Digital Preservation Outreach & Education
DPOE Goes Down Under: Australian's use DPOE to kick-start digital preservation training
By Aimee Said, National and State Libraries Australasia
National and State Libraries Australasia (NSLA) is a leading library sector collaboration between the ten National, State and Territory libraries of Australia and New Zealand. NSLA libraries are committed to achieve more by working together on discrete projects and ongoing communities of practice.
The Digital Skills Project was established in 2014 to address some of the challenges faced by all NSLA libraries. The project group identified that one of the most urgent needs was 'baseline' training program to achieve a common vocabulary around digital preservation and digital collecting in NSLA libraries, and a shared understanding of the standards that underpin the preservation framework. The DPOE course, both because it presents a framework for digital preservation that can be utilised by all staff regardless of their current level of knowledge or expertise, and because the train-the-trainer delivery model, provided the optimum opportunity to continue to leverage the investment that NSLA is making in this very important area of skills development.
George Coulbourne at the Library of Congress worked closely with the Digital Skills project managers and NSLA office to ensure that the course content was aligned with both NSLA’s aims and the knowledge and experience of attendees, liaising as well with the presenters in the US. Preparation was also aided by the Library’s Barrie Howard, who created and analysed trainee surveys before and after the workshop. Having this level of involvement from the Library of Congress was a great help to the Australian project team.
In June 2015, 24 staff from NSLA libraries across Australia and New Zealand met at the State Library of New South Wales for an intensive four-day workshop. Selected by their libraries, participants were representative of the wide range of roles involved in digital preservation, including specialists in collecting, preservation, information and communication technologies, and organisational learning. Three DPOE instructors travelled from the US to lead the workshop: Mary Molinaro, formerly Director of the Research Data Center at University of Kentucky Libraries; Jacob Nadal, Executive Director of The Research Collections and Preservation Consortium; and Amy Rudersdorf, formerly Assistant Director for Content at the Digital Public Library of America.
As well as reviewing the digital preservation lifecycle, the workshop prepared participants to deliver training in their own libraries by working in small groups to produce six presentations covering the digital preservation framework. These presentations became the basis of a set of training materials for all NSLA libraries.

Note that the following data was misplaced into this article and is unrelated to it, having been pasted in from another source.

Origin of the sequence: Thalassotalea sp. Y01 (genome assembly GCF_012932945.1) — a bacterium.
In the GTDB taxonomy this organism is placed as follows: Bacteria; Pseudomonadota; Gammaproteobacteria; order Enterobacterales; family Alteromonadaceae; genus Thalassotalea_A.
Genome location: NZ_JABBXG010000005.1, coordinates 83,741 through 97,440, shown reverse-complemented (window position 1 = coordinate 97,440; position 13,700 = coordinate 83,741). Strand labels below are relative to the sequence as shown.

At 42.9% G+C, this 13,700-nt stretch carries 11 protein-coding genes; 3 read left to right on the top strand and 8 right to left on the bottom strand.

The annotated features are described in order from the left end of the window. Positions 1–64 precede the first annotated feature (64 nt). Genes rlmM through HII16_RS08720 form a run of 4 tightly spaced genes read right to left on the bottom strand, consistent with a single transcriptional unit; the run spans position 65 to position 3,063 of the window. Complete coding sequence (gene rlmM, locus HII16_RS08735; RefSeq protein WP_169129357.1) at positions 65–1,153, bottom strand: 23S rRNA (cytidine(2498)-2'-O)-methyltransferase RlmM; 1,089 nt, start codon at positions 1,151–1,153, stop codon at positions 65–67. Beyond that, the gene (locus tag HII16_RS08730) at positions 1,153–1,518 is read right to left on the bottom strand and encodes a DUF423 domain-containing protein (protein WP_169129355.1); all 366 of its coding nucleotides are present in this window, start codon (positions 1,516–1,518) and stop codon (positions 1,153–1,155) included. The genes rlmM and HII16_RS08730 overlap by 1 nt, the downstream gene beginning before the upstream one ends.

Between August and December 2015, 41 training sessions based on the DPOE modules were delivered to groups of 20-60 staff in NSLA libraries. Each library has tailored the content and delivery format to meet its needs. For example, State Library Victoria offered an introductory session to all staff and then prioritised preservation and collections staff for the full program; State Library of Western Australia made the full training compulsory for all staff, from executive management to back office staff.
While formal evaluation has not yet been undertaken, anecdotal feedback from all libraries has been very positive so far. Post-training comments from participants have included:
- "The practical examples were good and helped make the links between theory and practical, and how the theory might be applied....I found these really useful and got us thinking about real examples and Library-specific issues."
- “It taught me that dig preservation doesn't happen in a vacuum (or ought not to), and that it's as important to establish the framework you want to use, as it is to undertake the digitisation of materials."
- “Thank you for presenting this comprehensive 6 module training session in a fun & entertaining way.”
An additional positive outcome for the NSLA network is that the cohort who attended the DPOE training in Sydney has formed a strong community of practice, sharing their experience of both preparing for and presenting training, and offering each other support.
Further sessions are planned for 2016, with some libraries also offering training to other libraries and GLAM sector organisations in their jurisdiction.